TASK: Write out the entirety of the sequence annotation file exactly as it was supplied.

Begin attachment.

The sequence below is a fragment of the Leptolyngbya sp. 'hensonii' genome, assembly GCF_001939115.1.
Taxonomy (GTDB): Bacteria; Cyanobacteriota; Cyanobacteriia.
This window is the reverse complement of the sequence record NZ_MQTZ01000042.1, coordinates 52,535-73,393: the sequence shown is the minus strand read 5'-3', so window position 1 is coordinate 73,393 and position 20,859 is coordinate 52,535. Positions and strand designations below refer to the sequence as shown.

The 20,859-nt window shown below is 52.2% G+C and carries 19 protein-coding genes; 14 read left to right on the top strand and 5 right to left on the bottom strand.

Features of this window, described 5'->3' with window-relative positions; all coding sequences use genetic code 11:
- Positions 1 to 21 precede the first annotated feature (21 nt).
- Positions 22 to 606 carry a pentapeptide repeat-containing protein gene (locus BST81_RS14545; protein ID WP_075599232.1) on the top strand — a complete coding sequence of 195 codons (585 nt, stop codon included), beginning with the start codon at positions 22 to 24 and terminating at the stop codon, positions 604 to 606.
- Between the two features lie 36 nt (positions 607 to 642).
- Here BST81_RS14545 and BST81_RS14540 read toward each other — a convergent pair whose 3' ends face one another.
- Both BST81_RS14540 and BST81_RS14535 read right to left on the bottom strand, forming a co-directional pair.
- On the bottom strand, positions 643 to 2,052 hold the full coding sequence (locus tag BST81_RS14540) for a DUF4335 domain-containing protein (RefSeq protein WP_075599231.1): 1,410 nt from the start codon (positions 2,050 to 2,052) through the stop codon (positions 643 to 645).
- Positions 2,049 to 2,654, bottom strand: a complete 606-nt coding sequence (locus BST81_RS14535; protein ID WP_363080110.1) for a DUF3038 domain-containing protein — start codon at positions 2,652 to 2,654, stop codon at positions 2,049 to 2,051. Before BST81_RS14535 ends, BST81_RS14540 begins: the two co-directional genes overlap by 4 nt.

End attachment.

The sequence below is a fragment of the Leptolyngbya sp. 'hensonii' genome, assembly GCF_001939115.1.
Taxonomy (GTDB): Bacteria; Cyanobacteriota; Cyanobacteriia.
This window is the reverse complement of the sequence record NZ_MQTZ01000042.1, coordinates 52,535-73,393: the sequence shown is the minus strand read 5'-3', so window position 1 is coordinate 73,393 and position 20,859 is coordinate 52,535. Positions and strand designations below refer to the sequence as shown.

The 20,859-nt window shown below is 52.2% G+C and carries 19 protein-coding genes; 14 read left to right on the top strand and 5 right to left on the bottom strand.

Features of this window, described 5'->3' with window-relative positions; all coding sequences use genetic code 11:
- Positions 1 to 21 precede the first annotated feature (21 nt).
- Positions 22 to 606 carry a pentapeptide repeat-containing protein gene (locus BST81_RS14545; protein ID WP_075599232.1) on the top strand — a complete coding sequence of 195 codons (585 nt, stop codon included), beginning with the start codon at positions 22 to 24 and terminating at the stop codon, positions 604 to 606.
- Between the two features lie 36 nt (positions 607 to 642).
- Here BST81_RS14545 and BST81_RS14540 read toward each other — a convergent pair whose 3' ends face one another.
- Both BST81_RS14540 and BST81_RS14535 read right to left on the bottom strand, forming a co-directional pair.
- On the bottom strand, positions 643 to 2,052 hold the full coding sequence (locus tag BST81_RS14540) for a DUF4335 domain-containing protein (RefSeq protein WP_075599231.1): 1,410 nt from the start codon (positions 2,050 to 2,052) through the stop codon (positions 643 to 645).
- Positions 2,049 to 2,654, bottom strand: a complete 606-nt coding sequence (locus BST81_RS14535; protein ID WP_363080110.1) for a DUF3038 domain-containing protein — start codon at positions 2,652 to 2,654, stop codon at positions 2,049 to 2,051. Before BST81_RS14535 ends, BST81_RS14540 begins: the two co-directional genes overlap by 4 nt.